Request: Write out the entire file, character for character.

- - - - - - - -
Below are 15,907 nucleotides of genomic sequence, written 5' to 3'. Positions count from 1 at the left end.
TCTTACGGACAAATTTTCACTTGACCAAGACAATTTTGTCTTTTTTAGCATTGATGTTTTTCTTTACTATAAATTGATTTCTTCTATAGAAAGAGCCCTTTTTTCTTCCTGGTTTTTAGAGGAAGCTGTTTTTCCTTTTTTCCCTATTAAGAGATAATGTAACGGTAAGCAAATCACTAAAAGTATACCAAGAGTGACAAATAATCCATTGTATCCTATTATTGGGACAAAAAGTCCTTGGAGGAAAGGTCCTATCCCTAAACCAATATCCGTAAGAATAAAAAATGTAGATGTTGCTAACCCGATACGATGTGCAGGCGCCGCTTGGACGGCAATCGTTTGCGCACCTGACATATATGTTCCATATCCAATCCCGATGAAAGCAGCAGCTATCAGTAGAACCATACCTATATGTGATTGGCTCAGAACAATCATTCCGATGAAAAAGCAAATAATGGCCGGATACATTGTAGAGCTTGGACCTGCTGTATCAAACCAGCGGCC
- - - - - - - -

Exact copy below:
Below are 15,907 nucleotides of genomic sequence, written 5' to 3'. Positions count from 1 at the left end.
TCTTACGGACAAATTTTCACTTGACCAAGACAATTTTGTCTTTTTTAGCATTGATGTTTTTCTTTACTATAAATTGATTTCTTCTATAGAAAGAGCCCTTTTTTCTTCCTGGTTTTTAGAGGAAGCTGTTTTTCCTTTTTTCCCTATTAAGAGATAATGTAACGGTAAGCAAATCACTAAAAGTATACCAAGAGTGACAAATAATCCATTGTATCCTATTATTGGGACAAAAAGTCCTTGGAGGAAAGGTCCTATCCCTAAACCAATATCCGTAAGAATAAAAAATGTAGATGTTGCTAACCCGATACGATGTGCAGGCGCCGCTTGGACGGCAATCGTTTGCGCACCTGACATATATGTTCCATATCCAATCCCGATGAAAGCAGCAGCTATCAGTAGAACCATACCTATATGTGATTGGCTCAGAACAATCATTCCGATGAAAAAGCAAATAATGGCCGGATACATTGTAGAGCTTGGACCTGCTGTATCAAACCAGCGGCC